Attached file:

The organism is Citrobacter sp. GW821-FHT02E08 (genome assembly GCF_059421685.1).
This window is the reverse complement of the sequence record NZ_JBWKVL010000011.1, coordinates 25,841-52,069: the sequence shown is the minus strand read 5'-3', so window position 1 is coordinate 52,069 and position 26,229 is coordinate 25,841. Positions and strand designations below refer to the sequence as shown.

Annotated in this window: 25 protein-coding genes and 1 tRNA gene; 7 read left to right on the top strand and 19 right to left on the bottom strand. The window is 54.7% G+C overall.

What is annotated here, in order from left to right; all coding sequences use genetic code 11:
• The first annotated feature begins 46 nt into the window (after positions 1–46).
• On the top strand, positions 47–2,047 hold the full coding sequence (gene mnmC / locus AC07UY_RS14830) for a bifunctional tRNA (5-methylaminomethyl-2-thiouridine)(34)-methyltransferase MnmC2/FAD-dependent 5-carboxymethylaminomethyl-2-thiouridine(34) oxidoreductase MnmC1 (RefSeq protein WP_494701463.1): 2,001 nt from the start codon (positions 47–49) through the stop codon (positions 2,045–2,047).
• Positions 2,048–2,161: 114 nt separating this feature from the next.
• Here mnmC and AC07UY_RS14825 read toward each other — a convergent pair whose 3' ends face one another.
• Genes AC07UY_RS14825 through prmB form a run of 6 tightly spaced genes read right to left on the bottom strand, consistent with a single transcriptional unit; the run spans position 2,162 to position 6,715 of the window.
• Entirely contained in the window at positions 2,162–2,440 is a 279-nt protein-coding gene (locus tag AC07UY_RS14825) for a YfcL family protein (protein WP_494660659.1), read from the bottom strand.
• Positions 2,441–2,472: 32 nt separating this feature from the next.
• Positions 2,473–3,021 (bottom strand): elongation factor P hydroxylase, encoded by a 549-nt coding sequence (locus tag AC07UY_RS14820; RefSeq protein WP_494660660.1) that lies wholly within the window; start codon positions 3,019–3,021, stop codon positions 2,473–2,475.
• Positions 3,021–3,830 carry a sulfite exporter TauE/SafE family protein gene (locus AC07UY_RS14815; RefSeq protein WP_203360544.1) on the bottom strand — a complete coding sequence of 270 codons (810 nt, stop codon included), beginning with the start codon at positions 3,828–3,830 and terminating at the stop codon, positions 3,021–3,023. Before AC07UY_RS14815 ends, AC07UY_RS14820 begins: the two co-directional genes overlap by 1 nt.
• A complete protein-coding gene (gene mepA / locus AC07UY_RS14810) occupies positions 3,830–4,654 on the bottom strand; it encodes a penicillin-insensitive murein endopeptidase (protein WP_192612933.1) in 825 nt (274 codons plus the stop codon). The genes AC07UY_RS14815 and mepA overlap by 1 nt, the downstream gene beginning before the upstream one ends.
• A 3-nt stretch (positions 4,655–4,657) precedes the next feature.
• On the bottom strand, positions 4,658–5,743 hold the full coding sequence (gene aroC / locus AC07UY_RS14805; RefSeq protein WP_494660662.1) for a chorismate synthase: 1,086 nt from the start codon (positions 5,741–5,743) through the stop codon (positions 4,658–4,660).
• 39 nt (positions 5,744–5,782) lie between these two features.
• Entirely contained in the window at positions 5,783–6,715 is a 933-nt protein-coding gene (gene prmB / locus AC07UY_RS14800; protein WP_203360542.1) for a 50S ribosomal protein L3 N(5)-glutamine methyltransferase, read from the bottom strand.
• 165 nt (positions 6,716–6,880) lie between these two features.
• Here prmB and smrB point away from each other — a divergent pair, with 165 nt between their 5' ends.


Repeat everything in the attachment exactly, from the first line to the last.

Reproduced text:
The organism is Citrobacter sp. GW821-FHT02E08 (genome assembly GCF_059421685.1).
This window is the reverse complement of the sequence record NZ_JBWKVL010000011.1, coordinates 25,841-52,069: the sequence shown is the minus strand read 5'-3', so window position 1 is coordinate 52,069 and position 26,229 is coordinate 25,841. Positions and strand designations below refer to the sequence as shown.

Annotated in this window: 25 protein-coding genes and 1 tRNA gene; 7 read left to right on the top strand and 19 right to left on the bottom strand. The window is 54.7% G+C overall.

What is annotated here, in order from left to right; all coding sequences use genetic code 11:
• The first annotated feature begins 46 nt into the window (after positions 1–46).
• On the top strand, positions 47–2,047 hold the full coding sequence (gene mnmC / locus AC07UY_RS14830) for a bifunctional tRNA (5-methylaminomethyl-2-thiouridine)(34)-methyltransferase MnmC2/FAD-dependent 5-carboxymethylaminomethyl-2-thiouridine(34) oxidoreductase MnmC1 (RefSeq protein WP_494701463.1): 2,001 nt from the start codon (positions 47–49) through the stop codon (positions 2,045–2,047).
• Positions 2,048–2,161: 114 nt separating this feature from the next.
• Here mnmC and AC07UY_RS14825 read toward each other — a convergent pair whose 3' ends face one another.
• Genes AC07UY_RS14825 through prmB form a run of 6 tightly spaced genes read right to left on the bottom strand, consistent with a single transcriptional unit; the run spans position 2,162 to position 6,715 of the window.
• Entirely contained in the window at positions 2,162–2,440 is a 279-nt protein-coding gene (locus tag AC07UY_RS14825) for a YfcL family protein (protein WP_494660659.1), read from the bottom strand.
• Positions 2,441–2,472: 32 nt separating this feature from the next.
• Positions 2,473–3,021 (bottom strand): elongation factor P hydroxylase, encoded by a 549-nt coding sequence (locus tag AC07UY_RS14820; RefSeq protein WP_494660660.1) that lies wholly within the window; start codon positions 3,019–3,021, stop codon positions 2,473–2,475.
• Positions 3,021–3,830 carry a sulfite exporter TauE/SafE family protein gene (locus AC07UY_RS14815; RefSeq protein WP_203360544.1) on the bottom strand — a complete coding sequence of 270 codons (810 nt, stop codon included), beginning with the start codon at positions 3,828–3,830 and terminating at the stop codon, positions 3,021–3,023. Before AC07UY_RS14815 ends, AC07UY_RS14820 begins: the two co-directional genes overlap by 1 nt.
• A complete protein-coding gene (gene mepA / locus AC07UY_RS14810) occupies positions 3,830–4,654 on the bottom strand; it encodes a penicillin-insensitive murein endopeptidase (protein WP_192612933.1) in 825 nt (274 codons plus the stop codon). The genes AC07UY_RS14815 and mepA overlap by 1 nt, the downstream gene beginning before the upstream one ends.
• A 3-nt stretch (positions 4,655–4,657) precedes the next feature.
• On the bottom strand, positions 4,658–5,743 hold the full coding sequence (gene aroC / locus AC07UY_RS14805; RefSeq protein WP_494660662.1) for a chorismate synthase: 1,086 nt from the start codon (positions 5,741–5,743) through the stop codon (positions 4,658–4,660).
• 39 nt (positions 5,744–5,782) lie between these two features.
• Entirely contained in the window at positions 5,783–6,715 is a 933-nt protein-coding gene (gene prmB / locus AC07UY_RS14800; protein WP_203360542.1) for a 50S ribosomal protein L3 N(5)-glutamine methyltransferase, read from the bottom strand.
• 165 nt (positions 6,716–6,880) lie between these two features.
• Here prmB and smrB point away from each other — a divergent pair, with 165 nt between their 5' ends.